With the modernization and rapid development of the Chinese People's Liberation Army (PLA) over the past decade, the US has acknowledged that the Philippines, together with other locations along the first island chain, is no longer secure. This is why it has been pulling back some of its forces to the second island chain, while also scattering its forces to more locations, making it more difficult for the PLA to strike them, experts said.

Under this concept, the US did not aim to increase the number of troops in the Philippines, but sought to have more bases at its disposal, said Chinese military expert Zhang Xuefeng.

Zhang told the Global Times on Thursday that the US now wants to deploy small but mobile forces in the first island chain that are able to harass the PLA, making it more difficult for the PLA to break the chain.

However, these US forces are actually putting themselves in a dangerous position, as PLA's tactical missiles and aviation forces can easily cover them with large numbers of munitions, Zhang said.

To counter the latest US move, the PLA should act to prepare more cost-efficient precision munitions and their launch platforms, in addition to increasing intelligence, surveillance and reconnaissance assets that can track, monitor and lock onto US' flexible deployment in real time, observers said.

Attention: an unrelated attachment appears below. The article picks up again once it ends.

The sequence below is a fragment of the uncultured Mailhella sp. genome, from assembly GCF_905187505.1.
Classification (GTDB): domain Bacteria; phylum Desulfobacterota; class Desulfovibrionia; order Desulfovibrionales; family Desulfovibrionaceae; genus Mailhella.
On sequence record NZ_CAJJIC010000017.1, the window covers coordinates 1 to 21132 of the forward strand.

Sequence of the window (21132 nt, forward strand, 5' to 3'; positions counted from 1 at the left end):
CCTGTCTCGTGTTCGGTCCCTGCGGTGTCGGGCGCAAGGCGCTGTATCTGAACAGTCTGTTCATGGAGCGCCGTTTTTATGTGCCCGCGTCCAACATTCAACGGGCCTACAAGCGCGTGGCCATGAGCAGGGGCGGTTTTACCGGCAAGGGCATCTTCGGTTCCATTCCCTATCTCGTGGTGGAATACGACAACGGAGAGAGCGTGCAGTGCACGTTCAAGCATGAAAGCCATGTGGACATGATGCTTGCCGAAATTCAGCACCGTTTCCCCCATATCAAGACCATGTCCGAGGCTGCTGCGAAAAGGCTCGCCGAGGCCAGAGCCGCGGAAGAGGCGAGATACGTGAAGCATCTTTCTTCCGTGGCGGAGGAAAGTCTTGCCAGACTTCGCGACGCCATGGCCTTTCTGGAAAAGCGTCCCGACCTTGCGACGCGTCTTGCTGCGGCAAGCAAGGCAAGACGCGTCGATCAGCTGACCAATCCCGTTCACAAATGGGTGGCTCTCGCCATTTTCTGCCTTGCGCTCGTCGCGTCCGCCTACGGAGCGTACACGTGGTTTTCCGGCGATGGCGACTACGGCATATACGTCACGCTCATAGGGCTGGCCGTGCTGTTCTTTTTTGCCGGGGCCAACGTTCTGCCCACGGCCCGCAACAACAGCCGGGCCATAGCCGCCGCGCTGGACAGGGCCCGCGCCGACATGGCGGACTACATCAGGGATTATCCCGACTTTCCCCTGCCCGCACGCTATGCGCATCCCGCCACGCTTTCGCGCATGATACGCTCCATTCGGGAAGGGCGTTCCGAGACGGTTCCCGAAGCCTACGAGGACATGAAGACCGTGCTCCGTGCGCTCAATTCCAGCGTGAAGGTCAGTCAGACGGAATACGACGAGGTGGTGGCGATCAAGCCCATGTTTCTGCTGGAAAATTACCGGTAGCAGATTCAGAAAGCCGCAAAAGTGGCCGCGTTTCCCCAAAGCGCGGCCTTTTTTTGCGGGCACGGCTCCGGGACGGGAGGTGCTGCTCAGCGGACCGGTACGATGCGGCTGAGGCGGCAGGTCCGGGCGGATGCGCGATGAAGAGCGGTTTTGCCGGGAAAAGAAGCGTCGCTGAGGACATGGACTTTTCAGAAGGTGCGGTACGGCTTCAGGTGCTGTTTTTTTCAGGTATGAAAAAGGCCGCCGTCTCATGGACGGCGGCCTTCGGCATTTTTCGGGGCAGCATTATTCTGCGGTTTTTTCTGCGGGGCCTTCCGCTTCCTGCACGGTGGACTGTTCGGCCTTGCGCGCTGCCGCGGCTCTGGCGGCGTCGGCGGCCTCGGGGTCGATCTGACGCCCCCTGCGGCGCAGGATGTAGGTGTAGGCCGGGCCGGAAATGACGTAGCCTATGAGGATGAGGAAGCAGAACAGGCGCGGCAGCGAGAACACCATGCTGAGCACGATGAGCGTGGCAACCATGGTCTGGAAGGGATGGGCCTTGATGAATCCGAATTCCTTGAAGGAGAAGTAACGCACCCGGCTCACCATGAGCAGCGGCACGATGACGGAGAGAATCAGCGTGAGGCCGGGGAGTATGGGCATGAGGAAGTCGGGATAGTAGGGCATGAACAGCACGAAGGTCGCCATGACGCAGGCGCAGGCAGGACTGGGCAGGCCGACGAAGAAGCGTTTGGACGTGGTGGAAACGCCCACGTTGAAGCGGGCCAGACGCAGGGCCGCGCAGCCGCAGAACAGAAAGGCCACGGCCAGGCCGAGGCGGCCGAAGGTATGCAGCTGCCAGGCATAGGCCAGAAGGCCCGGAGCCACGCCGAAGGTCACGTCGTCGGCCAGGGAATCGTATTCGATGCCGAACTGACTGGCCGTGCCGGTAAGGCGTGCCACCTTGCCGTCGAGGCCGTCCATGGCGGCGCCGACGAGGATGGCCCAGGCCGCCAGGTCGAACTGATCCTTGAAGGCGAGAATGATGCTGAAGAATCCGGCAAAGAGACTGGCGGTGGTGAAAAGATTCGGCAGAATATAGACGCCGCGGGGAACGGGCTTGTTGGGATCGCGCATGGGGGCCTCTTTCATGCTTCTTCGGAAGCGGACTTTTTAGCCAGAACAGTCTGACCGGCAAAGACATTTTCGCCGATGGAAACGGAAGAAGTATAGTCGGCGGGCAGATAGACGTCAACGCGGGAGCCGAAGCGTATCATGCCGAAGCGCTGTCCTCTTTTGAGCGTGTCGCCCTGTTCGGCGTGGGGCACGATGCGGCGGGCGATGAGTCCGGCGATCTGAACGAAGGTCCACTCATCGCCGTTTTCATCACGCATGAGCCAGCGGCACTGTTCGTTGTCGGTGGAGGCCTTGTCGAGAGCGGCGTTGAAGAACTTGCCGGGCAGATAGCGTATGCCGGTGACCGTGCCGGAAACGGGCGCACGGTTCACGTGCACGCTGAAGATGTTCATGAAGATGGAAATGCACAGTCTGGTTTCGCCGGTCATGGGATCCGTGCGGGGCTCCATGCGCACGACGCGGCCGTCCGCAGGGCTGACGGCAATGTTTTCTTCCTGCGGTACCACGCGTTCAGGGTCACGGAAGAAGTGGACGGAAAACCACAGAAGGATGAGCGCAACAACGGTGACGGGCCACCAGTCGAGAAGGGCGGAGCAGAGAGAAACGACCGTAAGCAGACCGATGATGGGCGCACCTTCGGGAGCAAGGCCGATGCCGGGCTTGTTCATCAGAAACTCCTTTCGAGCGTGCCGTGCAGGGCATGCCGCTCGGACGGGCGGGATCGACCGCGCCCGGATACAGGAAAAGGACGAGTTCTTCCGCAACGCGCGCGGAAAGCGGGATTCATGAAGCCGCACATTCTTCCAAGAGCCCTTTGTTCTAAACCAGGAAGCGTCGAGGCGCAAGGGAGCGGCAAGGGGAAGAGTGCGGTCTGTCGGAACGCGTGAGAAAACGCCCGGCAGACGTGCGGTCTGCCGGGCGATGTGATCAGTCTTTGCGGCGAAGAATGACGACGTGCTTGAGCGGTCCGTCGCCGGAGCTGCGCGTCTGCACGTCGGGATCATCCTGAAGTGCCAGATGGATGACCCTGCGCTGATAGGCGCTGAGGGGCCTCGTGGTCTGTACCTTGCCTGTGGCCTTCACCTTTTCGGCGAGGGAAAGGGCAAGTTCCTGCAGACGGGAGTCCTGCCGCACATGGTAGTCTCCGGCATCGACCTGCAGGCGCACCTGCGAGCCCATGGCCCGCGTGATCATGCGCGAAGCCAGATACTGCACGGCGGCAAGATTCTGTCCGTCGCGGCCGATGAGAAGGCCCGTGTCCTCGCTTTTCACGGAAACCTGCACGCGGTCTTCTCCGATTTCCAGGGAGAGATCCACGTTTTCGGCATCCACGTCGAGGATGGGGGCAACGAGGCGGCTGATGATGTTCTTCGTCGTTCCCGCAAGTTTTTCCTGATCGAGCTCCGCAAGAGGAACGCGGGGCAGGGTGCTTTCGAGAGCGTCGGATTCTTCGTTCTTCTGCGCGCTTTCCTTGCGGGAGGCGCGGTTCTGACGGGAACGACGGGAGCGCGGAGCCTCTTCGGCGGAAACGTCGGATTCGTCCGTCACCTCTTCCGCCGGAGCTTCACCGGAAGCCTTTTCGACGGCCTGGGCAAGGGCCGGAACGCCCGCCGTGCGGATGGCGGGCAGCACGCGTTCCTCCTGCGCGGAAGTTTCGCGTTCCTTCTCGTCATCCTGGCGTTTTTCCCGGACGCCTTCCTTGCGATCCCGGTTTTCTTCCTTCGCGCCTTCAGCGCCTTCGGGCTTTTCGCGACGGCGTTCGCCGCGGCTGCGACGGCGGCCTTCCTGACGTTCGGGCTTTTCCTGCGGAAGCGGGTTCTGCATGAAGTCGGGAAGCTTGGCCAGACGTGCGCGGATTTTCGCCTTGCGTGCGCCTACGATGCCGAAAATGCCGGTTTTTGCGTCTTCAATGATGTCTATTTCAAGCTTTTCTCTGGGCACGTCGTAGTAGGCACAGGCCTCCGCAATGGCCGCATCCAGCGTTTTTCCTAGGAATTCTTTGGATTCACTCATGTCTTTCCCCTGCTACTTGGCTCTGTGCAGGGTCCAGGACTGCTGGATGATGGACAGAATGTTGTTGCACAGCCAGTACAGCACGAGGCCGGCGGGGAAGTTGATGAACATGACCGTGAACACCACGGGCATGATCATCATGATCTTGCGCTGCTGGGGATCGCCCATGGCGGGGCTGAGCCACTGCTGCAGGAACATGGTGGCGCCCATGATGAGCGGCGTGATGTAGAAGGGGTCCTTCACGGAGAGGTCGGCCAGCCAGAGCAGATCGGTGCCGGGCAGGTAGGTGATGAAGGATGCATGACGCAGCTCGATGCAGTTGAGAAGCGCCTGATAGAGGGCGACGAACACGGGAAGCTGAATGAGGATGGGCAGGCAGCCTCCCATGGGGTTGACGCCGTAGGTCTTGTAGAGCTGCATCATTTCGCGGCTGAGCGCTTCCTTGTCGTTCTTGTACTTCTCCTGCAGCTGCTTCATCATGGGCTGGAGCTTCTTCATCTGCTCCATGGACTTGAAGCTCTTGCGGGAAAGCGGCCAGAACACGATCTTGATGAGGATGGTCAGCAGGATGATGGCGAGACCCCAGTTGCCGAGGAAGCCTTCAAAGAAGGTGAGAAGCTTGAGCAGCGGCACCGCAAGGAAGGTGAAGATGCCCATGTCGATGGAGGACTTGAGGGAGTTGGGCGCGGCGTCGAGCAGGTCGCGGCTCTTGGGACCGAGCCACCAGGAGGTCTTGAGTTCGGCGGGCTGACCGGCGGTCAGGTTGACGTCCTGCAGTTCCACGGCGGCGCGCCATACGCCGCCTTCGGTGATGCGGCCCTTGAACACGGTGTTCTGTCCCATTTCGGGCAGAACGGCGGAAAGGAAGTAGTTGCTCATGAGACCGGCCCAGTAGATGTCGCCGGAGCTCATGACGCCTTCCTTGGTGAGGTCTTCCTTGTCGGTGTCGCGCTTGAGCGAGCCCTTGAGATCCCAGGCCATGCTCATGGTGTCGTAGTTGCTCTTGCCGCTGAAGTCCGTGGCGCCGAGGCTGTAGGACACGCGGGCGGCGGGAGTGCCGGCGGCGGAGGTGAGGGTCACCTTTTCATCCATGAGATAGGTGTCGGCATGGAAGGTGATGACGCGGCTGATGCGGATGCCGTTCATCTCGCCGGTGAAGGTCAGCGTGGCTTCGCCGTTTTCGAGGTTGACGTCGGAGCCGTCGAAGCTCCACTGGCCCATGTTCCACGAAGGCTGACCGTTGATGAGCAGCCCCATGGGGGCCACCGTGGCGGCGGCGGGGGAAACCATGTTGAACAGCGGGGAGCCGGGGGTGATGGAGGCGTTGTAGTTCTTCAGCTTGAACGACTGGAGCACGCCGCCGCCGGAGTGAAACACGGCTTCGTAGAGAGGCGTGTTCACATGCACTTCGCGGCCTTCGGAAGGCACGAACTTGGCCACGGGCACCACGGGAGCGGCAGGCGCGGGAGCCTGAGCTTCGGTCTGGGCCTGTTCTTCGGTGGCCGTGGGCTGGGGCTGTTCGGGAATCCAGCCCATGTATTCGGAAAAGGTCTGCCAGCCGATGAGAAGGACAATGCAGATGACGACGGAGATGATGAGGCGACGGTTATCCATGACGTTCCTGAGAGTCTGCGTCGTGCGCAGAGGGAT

Song said that if a conflict breaks out, all US bases involved in attacking China will be targeted by the PLA, and the countries that host those US bases will inevitably get hit.

The Philippines should not get itself involved in the confrontation between China and the US, but instead focus on domestic economic development and make joint efforts to make the South China Sea a sea of peace and stability, Song said.

Although the permission to use additional bases in the Philippines is more symbolic than practical, the US will trumpet it as a major achievement for pushing its Indo-Pacific Strategy, some analysts said. As predicted, a release from the US Defense Department hailed the "full implementation" of the EDCA and boasted it as being "a key pillar of the US-Philippines alliance."